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A blog is a written discussion or information posted on a website over the Internet. The blog is posted with the most recent one first, dealing with any subject or topic within the constraints of the website administrator. Before 2009 most blogs were written by an individual or small group of people. Today, most websites use multi-author blogs (MABs) where a large number of authors write and submit content which is edited professionally.

Information gathered for a blog can be from newspapers, universities, other websites, and a variety of other media outlets. With the onset of Twitter and other blogging sites, MABs and single-author blogs have increased rapidly over the Internet.

Some websites where blogs are posted allow readers to leave comments and interact with the author. The typical blog will combine images, text, and links to other blogs and/or websites.

The term “weblog,” which was the original term, was thought of on December 17, 1997, by Jorn Barger. It was shortened to blog by Peter Merholz, in the spring of 1999 when he broke the word into a phrase “we blog” on his personal blog.

In the early 1990’s, Usenet, GEnie, BiX, CompuServe, e-mail lists, and Bulletin Board Systems (BBS), used an early form of blogging in Internet forums.

Blogging itself actually began in 1994 by Justin Hall, who was considered to be the first to start a personal online diary while attending Swarthmore College. The online diary blogger posts an account of his/her personal lives periodically to a web site. The modern blog evolved from the online diary. Another form of blogging in 1994 was done by a Wearable Wireless Webcam, where text, video, and pictures were sent to a website live by a wearable computer and video feed.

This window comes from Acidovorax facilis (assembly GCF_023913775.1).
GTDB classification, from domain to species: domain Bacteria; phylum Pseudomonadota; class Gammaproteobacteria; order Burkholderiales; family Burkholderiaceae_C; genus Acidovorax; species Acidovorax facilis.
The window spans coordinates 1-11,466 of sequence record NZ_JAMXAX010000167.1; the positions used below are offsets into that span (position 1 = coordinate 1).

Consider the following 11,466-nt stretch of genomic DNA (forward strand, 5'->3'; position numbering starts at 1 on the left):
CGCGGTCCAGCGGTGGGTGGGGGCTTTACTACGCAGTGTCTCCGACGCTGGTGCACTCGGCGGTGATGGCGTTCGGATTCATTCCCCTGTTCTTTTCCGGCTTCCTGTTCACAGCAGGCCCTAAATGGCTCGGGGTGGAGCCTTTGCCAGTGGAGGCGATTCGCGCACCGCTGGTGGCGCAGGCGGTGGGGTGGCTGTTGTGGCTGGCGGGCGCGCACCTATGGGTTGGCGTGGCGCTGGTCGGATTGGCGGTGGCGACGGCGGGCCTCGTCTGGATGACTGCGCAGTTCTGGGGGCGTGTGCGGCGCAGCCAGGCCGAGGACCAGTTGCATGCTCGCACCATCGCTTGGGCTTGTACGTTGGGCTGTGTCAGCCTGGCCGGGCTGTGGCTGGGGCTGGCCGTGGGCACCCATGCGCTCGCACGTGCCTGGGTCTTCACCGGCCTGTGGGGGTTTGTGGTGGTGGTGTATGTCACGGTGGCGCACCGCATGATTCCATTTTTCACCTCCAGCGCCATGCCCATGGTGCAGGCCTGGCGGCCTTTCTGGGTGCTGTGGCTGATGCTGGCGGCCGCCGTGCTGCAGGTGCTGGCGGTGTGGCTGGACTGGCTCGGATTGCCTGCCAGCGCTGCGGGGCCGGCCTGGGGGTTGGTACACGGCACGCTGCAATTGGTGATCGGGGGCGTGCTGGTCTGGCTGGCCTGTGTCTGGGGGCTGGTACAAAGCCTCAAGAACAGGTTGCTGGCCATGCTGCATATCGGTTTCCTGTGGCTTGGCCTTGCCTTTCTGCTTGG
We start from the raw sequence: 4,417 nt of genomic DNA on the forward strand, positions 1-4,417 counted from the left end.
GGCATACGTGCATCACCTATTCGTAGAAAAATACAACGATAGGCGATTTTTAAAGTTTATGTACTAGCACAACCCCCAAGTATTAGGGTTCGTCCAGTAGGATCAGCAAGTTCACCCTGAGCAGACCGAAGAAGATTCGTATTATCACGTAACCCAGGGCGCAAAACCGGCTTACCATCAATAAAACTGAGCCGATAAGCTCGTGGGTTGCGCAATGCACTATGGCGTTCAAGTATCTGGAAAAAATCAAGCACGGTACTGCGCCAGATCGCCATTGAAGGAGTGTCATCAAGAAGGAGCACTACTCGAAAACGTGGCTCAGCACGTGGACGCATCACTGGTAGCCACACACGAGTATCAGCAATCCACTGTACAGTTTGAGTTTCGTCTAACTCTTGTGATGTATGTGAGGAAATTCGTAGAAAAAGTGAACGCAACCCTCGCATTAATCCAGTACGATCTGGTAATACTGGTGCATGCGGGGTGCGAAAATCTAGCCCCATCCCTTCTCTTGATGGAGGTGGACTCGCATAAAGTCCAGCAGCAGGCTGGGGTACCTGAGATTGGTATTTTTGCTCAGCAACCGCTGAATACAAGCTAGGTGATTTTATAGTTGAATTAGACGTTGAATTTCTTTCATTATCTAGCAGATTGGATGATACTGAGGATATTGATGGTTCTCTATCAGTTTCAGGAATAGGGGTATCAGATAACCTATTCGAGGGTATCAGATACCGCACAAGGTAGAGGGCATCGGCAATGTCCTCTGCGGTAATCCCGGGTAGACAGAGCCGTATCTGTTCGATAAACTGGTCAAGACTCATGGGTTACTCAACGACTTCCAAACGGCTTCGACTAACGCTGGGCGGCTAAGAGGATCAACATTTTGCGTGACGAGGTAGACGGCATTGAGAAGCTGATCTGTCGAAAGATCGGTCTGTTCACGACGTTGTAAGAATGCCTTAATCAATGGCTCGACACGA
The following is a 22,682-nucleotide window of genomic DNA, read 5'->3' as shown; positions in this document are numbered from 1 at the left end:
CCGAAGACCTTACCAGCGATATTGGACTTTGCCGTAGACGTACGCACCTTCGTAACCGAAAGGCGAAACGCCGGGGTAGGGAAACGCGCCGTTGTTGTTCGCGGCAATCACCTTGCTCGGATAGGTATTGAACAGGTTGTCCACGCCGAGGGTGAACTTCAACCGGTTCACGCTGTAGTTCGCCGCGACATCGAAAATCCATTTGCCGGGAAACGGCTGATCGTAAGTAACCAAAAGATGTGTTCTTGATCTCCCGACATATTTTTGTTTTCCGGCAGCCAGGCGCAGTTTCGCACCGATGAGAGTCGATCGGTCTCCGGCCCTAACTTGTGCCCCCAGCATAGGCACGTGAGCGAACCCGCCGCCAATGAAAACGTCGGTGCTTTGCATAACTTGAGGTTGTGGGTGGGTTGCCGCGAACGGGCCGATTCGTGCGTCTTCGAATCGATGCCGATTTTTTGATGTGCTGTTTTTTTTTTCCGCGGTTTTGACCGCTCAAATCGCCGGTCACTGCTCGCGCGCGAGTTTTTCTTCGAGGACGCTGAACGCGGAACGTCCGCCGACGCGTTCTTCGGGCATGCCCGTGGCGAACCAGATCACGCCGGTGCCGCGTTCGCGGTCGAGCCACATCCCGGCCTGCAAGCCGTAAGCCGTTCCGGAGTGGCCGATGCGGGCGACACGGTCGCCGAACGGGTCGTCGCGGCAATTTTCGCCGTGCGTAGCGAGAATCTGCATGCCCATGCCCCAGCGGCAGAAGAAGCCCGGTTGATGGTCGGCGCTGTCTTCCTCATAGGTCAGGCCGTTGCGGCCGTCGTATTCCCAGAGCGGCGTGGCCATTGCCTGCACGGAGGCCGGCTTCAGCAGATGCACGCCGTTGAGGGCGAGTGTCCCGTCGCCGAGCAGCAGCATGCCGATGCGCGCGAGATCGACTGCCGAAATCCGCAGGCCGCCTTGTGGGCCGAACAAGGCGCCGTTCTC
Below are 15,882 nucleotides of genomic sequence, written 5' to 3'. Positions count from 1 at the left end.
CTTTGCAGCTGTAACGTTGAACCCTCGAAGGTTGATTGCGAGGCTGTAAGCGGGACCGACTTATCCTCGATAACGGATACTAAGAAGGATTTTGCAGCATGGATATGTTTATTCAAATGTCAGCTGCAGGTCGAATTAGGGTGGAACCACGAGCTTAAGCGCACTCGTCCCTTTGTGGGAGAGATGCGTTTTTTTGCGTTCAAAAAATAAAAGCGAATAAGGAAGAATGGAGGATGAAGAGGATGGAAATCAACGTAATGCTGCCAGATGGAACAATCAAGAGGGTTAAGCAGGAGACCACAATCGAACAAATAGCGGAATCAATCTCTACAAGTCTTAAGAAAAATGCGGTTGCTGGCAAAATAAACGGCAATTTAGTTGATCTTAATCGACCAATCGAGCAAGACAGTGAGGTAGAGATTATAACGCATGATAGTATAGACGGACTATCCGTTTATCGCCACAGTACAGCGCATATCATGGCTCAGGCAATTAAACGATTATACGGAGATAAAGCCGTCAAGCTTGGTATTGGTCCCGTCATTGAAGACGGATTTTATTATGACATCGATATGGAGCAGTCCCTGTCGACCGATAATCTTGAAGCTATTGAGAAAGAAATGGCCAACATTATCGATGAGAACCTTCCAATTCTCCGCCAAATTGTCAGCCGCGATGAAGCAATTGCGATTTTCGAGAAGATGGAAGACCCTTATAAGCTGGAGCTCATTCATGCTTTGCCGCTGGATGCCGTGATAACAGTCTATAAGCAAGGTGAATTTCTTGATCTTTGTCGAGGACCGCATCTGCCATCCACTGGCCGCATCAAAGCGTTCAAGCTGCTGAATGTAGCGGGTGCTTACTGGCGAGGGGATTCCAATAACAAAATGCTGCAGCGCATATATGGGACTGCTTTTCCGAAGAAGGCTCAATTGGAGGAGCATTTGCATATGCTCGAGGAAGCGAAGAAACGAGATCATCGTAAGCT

Early blogs were updated manually, but with ever increasing technology and software available, blogs are now hosted by dedicated blog hosting services, run on specifically designed blog software, or simply done with a regular web-hosting service provider.

In October 1998, Open Diary was launched and was the first blog community where reader comments could be added to other authors’ blogs. LiveJournal was launched in March 1999, along with in July 1999 with news page, and Diaryland in September 1999 as a personal diary community. In 2002 the blogging community began posting blogs that were politically motivated, sparking the importance of the blog, for relaying important information to the public, which was not reported by the media.

By 2004 political blogs were mainstream, and candidates, news services, and political consultants used blogging to express their opinions.

A negative impact of blogging has resulted in a decline of people reading daily newspapers and forcing several of them into bankruptcy.

There are several types of blog categories:

A personal blog is a post by the author, with views, comments, and/or an account of their daily life. This is the traditional and most common blog.

A microblog is where the author will post digital content like text, pictures, links, videos, or other media over the Internet. Example of a microblog would be Facebook, Twitter, or Tumblr.

A corporate blog is used by business as a source of marketing, branding, or public relations.

A genre blog is where the blog focuses on a certain subject, like health, travel, fashion, education, etc.

A media blog is where certain content is posted. A video blog is called a vlog; one containing links is called a linklog; one that contains sketches is a sketchblog; one containing photos is a photoblog; and one with a mixture of media is called a tumbleblog.

A reverse blog is made up of multiple users instead of a single blogger who contribute blogs on a variety of topics.

There is a proposal by Tim O’Reilly, founder of O’Reilly Media, for a blogger’s code of conduct to enforce civility by being civil themselves and monitoring comments left on their blogs.